In a world that’s obsessed with excellence and intolerant to imperfections, plastic surgery has found its way to flourish. Instagram celebrities and Hollywood glitterati have made it pretty obvious (not verbally though but rather appearance-wise) that they are pro-surgery, i.e. cosmetic and surgical interventions, and the whole world followed.
Naturally, just as it always happens with things that even hint controversy, plastic surgery happens to be one of the most talked about topics, with its debaters harshly voicing up pro or against surgical procedures. What often goes unnoted is that, even though most procedures (or at least those most commonly talked about) happen to be aesthetical rather than medical, plastic surgery isn’t just that. Common are the cases of interventions on botched plastic surgeries, surgeries done for purely medical reasons and those joining both an aesthetic and medical cause. Nevertheless, the public still happens to be majorly oriented towards plastic surgery as a tool that’s changed and (sort of) rebranded nature and the overall concept of beauty.
Let’s talk it out
Living in 2017 is pretty much impossible without unintentionally offending someone; if it’s not race, sexual orientation and religion, it’s nationality-based prejudice or jeopardizing one’s freedom of speech, expression and feeling. All segments of our lives have become a public matter and a matter of discussion which lead to confusion and piling up of feelings we are not sure how to process. Although the initial idea was to create a world that’s respectful of everyone’s sensibilities, backgrounds, physical appearance, race, social standing, emotions and thoughts – the idea failed. The world we’ve created is a world filled with anger, uncertainty and such low confidence that everyone is actively either angry or lost. Physical beauty, as one of the forever-inspiring topics, found its grounds in the 21st century as well, turning into one of those sensitive discussion panels everyone wants to participate in but is kind of afraid to.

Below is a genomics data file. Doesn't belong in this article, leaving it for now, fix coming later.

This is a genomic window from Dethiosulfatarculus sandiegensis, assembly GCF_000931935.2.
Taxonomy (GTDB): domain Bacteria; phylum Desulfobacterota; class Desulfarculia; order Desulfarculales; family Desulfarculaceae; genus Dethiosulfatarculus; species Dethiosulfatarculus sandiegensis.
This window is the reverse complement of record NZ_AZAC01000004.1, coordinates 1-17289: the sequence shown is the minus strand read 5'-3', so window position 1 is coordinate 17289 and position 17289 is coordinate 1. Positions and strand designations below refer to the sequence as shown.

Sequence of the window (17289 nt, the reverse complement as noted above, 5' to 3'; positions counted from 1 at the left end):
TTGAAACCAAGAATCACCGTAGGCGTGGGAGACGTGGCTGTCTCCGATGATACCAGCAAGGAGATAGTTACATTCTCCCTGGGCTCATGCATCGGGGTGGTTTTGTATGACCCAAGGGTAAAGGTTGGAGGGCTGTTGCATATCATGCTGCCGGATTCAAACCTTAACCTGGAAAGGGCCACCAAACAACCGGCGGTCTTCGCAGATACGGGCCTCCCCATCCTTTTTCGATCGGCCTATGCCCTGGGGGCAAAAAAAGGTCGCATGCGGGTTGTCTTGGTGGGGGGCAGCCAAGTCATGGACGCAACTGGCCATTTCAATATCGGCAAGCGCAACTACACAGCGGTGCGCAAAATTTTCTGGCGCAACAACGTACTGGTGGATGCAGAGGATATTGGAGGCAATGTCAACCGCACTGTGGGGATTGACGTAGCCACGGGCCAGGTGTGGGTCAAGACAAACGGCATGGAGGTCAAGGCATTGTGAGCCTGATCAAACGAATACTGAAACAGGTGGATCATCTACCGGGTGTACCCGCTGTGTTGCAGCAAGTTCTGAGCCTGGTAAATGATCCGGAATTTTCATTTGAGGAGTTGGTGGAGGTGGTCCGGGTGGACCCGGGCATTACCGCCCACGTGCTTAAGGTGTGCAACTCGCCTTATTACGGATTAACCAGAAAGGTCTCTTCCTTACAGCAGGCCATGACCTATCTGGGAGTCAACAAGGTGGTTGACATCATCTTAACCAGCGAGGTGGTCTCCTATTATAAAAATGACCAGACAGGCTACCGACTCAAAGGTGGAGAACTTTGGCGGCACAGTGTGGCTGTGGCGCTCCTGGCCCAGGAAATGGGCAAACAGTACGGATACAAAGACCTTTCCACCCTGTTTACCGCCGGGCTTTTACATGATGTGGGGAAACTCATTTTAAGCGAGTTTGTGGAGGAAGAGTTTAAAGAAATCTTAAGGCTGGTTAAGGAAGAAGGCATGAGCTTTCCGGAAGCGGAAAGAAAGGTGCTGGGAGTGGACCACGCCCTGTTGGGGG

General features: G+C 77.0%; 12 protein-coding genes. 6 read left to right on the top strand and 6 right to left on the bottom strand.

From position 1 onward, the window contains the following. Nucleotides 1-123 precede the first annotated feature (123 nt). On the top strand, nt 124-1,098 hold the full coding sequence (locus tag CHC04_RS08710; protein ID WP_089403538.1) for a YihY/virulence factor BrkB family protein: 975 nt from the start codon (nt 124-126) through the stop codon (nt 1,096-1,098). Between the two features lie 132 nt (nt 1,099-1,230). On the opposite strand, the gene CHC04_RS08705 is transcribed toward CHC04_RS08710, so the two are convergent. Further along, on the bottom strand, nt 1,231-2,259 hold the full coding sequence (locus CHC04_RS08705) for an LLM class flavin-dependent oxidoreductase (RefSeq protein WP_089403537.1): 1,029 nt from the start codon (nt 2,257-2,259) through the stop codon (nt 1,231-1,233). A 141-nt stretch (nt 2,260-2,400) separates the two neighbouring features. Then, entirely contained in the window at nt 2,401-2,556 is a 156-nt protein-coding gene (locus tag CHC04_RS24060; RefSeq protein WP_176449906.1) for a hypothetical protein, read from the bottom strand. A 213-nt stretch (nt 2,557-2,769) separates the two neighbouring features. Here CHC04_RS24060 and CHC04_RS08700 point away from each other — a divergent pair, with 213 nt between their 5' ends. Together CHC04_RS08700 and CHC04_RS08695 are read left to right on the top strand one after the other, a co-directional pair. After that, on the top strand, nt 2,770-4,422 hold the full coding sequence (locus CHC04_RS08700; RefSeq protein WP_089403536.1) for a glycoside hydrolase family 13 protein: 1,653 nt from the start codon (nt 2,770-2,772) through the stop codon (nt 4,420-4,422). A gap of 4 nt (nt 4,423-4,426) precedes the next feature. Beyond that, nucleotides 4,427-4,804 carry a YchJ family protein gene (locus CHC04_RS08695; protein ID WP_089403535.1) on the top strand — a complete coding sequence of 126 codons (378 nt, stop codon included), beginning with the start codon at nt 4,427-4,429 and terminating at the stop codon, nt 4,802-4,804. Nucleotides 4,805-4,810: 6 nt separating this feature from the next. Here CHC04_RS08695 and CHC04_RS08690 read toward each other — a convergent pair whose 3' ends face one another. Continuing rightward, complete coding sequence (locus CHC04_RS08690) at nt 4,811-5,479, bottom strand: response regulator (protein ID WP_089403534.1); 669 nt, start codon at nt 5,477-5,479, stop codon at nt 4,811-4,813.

Why the drama?
Even though the 21st century has been gradually turning to mindfulness, spiritual riches and self-development, physical beauty has still remained one of those traits everyone is dying to possess but keeps neglecting. Apparently, in minds of many, looking good and caring for your physical appearance (whether through surgery, dieting, exercising, makeup or else) equals being stupid and shallow. So, what happens when those who aren’t happy with the way they look (whether they do or don’t have the actual reason for it) take things into their own hands and turn to plastic/corrective surgery for help? Often, they get judged, mocked or insulted for “not having enough confidence to feel good in their skin”. But, that’s exactly why ARE going to corrective surgery – to feel good in their skin and be healthy.
It shouldn’t really matter (to you) if the plastic surgery concerns a patient’s medical or aesthetic impulses for change – a tummy tuck after a baby will give a mother her confidence back; a successfully performed septoplasty will help one breathe better and look stunning at the same time; a little bit of botox here and there will remind a 60-year-old how gorgeous she’s been all this time; a liposuction will encourage a former (failed) athlete who’s been battling depression due to their failed career to get back out there and trust their abilities again… Not all is black and white, let’s not ever forget that.
Plastic surgery is okay
Everyone’s entitled to their own option, for sure… and let’s try to keep those opinions far from those who can be hurt by them. Let’s stop with the judgmental drama and think about this: is it really necessary to call out (insecure) people for wanting to feel confident? Or, better yet, is it okay to question other people’s choices that have absolutely nothing to do with you? Are you, maybe, insecure yourself and afraid that, by altering themselves, these (suddenly) gorgeous men and women will become your competition? Think about it. Oh, and – let’s all let people deal with their physical image/confidence issues the way they see fit – whether it be therapy, plastic surgery, hours at the gym, or something else.